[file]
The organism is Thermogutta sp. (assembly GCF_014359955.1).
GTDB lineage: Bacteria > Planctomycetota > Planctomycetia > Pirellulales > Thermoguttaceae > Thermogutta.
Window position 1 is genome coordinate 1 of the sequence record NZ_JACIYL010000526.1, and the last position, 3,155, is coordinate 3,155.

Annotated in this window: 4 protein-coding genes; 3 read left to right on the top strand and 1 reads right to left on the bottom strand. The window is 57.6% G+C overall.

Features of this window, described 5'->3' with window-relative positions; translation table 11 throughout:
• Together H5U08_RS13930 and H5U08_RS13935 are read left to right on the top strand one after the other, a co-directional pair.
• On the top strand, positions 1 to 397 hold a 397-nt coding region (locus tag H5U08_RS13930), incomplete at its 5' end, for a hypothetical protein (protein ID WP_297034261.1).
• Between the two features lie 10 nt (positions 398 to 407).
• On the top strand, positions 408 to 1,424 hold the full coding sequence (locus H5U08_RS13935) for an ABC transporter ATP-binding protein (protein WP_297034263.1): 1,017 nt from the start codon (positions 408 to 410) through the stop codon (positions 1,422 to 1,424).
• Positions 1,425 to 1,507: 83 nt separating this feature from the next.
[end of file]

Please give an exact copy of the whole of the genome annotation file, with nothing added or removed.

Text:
The organism is Thermogutta sp. (assembly GCF_014359955.1).
GTDB lineage: Bacteria > Planctomycetota > Planctomycetia > Pirellulales > Thermoguttaceae > Thermogutta.
Window position 1 is genome coordinate 1 of the sequence record NZ_JACIYL010000526.1, and the last position, 3,155, is coordinate 3,155.

Annotated in this window: 4 protein-coding genes; 3 read left to right on the top strand and 1 reads right to left on the bottom strand. The window is 57.6% G+C overall.

Features of this window, described 5'->3' with window-relative positions; translation table 11 throughout:
• Together H5U08_RS13930 and H5U08_RS13935 are read left to right on the top strand one after the other, a co-directional pair.
• On the top strand, positions 1 to 397 hold a 397-nt coding region (locus tag H5U08_RS13930), incomplete at its 5' end, for a hypothetical protein (protein ID WP_297034261.1).
• Between the two features lie 10 nt (positions 398 to 407).
• On the top strand, positions 408 to 1,424 hold the full coding sequence (locus H5U08_RS13935) for an ABC transporter ATP-binding protein (protein WP_297034263.1): 1,017 nt from the start codon (positions 408 to 410) through the stop codon (positions 1,422 to 1,424).
• Positions 1,425 to 1,507: 83 nt separating this feature from the next.